Links Daily Devotional

A True Fix

Therefore, since we are surrounded by such a great cloud of witnesses, let us throw off everything that hinders and the sin that so easily entangles, and let us run with perseverance the race marked out for us. Let us fix our eyes on Jesus, the author and perfecter of our faith…. (Hebrews 12:1, 2a, NIV)

I don’t think God actually gave me the chipping yips—I’m pretty sure it was the devil—but God has used that malady for all kinds of good in my game and in my life.

The yips, that involuntary flick of a wrist or jerky movement just before impact, can show up in almost any part of golf, including putting. Bernhard Langer, who is both my brother in Christ and my brother in experiencing the yips, has overcome putting yips at least twice, perhaps three times, and for 2012 was sixth best in putts per round on the Champions Tour. So victory can be had, but not without effort, and that is the second lesson I learned. Empathy was the first.

When I knew (and admitted—a big step in recovery!) I had the chipping yips, I tried every mechanical method I could find. Want to know anything about chipping technique? I’m your man. Want to know if a different brand or loft of club can help? Ask me. Curious about whether chipping with your eyes shut is viable? Drop me a line. The third lesson I learned is that Band-aids can work for a while, but like Band-aids in real life, they don’t stick forever.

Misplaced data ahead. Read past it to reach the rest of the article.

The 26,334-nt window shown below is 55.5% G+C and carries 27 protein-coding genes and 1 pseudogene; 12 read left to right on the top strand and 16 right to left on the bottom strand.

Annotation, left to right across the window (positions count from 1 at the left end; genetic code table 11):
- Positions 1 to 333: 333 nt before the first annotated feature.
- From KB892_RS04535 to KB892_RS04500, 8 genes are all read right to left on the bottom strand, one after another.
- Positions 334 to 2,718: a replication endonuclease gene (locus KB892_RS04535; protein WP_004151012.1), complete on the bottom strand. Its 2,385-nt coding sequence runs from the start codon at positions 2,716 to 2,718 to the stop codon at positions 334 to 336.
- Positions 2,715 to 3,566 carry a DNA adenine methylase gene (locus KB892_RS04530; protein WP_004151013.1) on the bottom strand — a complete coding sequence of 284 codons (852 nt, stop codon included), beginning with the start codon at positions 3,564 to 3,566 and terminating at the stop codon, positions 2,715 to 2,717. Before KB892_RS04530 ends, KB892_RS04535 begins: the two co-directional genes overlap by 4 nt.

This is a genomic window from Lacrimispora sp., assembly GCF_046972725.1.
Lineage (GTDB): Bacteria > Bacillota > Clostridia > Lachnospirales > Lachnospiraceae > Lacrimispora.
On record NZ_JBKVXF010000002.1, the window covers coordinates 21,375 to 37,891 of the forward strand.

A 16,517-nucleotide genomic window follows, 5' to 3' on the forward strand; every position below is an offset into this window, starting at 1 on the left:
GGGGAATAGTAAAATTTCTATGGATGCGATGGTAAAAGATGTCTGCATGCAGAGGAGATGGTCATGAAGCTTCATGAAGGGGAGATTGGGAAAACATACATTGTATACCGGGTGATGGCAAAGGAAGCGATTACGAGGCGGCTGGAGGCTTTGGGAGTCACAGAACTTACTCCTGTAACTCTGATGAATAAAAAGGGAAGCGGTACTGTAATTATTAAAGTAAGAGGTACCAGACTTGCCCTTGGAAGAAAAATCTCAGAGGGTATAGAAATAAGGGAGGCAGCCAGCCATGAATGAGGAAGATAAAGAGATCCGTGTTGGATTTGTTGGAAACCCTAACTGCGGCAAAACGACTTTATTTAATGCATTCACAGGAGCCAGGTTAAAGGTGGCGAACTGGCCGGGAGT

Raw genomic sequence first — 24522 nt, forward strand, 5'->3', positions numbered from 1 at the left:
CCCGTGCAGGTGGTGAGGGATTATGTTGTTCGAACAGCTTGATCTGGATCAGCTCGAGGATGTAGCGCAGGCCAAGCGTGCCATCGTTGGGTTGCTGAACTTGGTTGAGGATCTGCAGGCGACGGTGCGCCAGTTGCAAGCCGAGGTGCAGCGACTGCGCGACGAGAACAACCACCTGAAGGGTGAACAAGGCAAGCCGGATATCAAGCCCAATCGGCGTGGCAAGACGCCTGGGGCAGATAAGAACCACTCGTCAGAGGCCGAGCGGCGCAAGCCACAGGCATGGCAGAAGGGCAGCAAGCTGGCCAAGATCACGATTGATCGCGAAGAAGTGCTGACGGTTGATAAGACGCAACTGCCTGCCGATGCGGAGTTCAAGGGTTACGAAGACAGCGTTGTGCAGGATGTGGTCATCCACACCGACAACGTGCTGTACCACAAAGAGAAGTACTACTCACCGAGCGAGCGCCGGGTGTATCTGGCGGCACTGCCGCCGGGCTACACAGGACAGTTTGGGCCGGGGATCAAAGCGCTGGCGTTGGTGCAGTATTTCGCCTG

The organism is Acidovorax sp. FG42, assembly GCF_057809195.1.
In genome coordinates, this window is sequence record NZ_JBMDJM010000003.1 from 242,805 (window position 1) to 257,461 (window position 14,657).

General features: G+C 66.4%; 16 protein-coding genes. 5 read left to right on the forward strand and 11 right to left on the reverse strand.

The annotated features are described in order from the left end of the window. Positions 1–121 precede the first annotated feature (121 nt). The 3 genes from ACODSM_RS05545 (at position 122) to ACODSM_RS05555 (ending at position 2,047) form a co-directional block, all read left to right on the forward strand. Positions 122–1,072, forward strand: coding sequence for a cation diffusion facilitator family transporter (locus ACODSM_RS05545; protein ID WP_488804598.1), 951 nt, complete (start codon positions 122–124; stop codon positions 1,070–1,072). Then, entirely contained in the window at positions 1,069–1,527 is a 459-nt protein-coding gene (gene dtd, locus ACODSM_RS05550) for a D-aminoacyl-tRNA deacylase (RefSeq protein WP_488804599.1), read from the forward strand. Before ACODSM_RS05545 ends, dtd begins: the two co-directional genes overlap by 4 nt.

Mechanics was not the answer, focus was. The more I thought about how to chip, the less likely I was to hit a quality shot. Getting your mind tied up in a knot of “do this” and “don’t do this” will make any golf shot challenging, and it will make a shot that requires feel and touch impossible.

The same thing is true for living your life. I’m a fan of Charles Sheldon’s In His Steps. First published in 1897, the book popularized the question, “What would Jesus do?” But when that question leads to thinking about mechanics in real-time situations, the result may be the Christian yips.

Knowing my chipping woes were mental, I finally stopped thinking technique and started thinking target. If I could focus on where I wanted the ball to land and trust my practice and experience, I could chip. The same thing is true in my life. When I get into a challenging situation in life now, I simply focus on Jesus. It isn’t about “do this” or “don’t do that,” it is about where my attention is. I’ve learned over the years that if I fix my eyes on Jesus, troubles and temptations—not unlike the accusers of the woman taken in adultery—often just disappear. Even when they don’t, having my focus on Jesus makes dealing with difficulties easier because I know that I am not alone.

One other parallel is worth noting. Hebrews 11 names many of the “great cloud of witnesses” spoken of in verse 1 above. The author of Hebrews has called our attention to them, and we should look at them and emulate them in their faith. But we are to focus (fix our eyes) not on them but on Jesus, who is the author and perfecter of our faith.

Just as I should learn from the masters of the short game, I should learn from Abraham and Joseph and Moses about faith. But in real life it will be my shot and I get to hit it, and it will be my challenge and I get to face it. I can face it best not by looking at it or even at faithful Abraham, but by looking to—by fixing my eyes on—Jesus. May your focus, in golf and in life, always be on the right target.

Lewis Greer

January 29, 2013

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